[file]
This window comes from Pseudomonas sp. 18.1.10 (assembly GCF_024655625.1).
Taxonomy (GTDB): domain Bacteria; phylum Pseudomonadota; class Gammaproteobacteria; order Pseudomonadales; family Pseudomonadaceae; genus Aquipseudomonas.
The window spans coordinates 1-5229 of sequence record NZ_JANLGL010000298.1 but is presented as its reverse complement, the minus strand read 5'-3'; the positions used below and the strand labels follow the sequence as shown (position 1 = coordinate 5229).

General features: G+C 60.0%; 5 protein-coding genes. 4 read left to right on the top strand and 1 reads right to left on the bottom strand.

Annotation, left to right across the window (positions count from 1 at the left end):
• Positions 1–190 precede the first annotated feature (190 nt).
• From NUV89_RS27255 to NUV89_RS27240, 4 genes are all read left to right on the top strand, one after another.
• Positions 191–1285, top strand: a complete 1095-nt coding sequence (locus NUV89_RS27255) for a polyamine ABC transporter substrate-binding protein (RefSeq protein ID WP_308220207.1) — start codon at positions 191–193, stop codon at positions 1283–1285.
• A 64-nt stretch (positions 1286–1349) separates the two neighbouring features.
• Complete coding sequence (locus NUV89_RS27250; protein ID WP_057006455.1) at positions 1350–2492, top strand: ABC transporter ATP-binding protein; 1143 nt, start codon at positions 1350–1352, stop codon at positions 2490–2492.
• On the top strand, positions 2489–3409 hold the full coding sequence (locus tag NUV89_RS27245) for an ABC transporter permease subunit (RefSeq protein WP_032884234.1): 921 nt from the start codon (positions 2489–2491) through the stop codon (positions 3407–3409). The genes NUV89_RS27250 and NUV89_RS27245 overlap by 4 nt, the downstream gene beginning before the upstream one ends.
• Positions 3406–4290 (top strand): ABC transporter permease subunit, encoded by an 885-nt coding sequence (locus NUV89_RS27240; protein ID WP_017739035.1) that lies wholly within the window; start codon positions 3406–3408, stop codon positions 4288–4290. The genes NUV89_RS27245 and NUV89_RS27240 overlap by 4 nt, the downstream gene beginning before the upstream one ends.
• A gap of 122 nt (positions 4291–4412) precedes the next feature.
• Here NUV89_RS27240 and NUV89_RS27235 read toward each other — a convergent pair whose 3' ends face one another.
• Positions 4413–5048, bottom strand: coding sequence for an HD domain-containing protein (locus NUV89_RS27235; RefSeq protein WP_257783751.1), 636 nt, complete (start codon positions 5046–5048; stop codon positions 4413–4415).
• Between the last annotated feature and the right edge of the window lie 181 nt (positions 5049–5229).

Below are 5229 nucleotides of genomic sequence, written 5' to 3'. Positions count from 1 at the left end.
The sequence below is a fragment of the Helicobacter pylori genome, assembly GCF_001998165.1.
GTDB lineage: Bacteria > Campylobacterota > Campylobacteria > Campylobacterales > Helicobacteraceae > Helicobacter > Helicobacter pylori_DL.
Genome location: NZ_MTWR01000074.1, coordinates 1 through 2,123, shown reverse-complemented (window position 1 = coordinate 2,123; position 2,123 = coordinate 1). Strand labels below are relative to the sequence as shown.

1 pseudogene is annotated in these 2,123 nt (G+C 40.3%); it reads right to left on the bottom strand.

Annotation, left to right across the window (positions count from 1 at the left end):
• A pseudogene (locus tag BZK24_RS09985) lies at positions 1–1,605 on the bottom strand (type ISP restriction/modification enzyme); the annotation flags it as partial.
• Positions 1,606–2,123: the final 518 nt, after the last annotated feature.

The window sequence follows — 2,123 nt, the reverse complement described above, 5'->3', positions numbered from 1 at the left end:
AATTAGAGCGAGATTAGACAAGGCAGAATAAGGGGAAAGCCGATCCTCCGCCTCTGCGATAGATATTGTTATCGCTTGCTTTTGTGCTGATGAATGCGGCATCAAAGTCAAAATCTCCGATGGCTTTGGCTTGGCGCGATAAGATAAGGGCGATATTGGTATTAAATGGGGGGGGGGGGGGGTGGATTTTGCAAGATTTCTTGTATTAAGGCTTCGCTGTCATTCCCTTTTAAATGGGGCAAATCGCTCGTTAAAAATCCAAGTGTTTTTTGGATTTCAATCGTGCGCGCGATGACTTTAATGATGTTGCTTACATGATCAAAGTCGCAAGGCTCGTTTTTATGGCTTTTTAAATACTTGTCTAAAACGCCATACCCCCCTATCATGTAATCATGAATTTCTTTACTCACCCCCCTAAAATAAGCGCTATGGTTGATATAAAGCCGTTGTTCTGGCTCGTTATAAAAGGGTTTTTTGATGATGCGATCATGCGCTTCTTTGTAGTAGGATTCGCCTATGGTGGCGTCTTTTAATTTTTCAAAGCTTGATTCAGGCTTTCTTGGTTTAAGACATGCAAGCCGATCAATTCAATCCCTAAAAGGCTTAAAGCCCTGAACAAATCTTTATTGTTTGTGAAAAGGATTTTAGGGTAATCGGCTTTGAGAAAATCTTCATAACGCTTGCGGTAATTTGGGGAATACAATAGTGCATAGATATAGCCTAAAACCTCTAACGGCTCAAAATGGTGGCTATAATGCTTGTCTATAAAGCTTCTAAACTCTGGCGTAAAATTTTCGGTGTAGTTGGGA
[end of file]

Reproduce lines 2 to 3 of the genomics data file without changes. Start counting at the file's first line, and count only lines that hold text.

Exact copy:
Taxonomy (GTDB): domain Bacteria; phylum Pseudomonadota; class Gammaproteobacteria; order Pseudomonadales; family Pseudomonadaceae; genus Aquipseudomonas.
The window spans coordinates 1-5229 of sequence record NZ_JANLGL010000298.1 but is presented as its reverse complement, the minus strand read 5'-3'; the positions used below and the strand labels follow the sequence as shown (position 1 = coordinate 5229).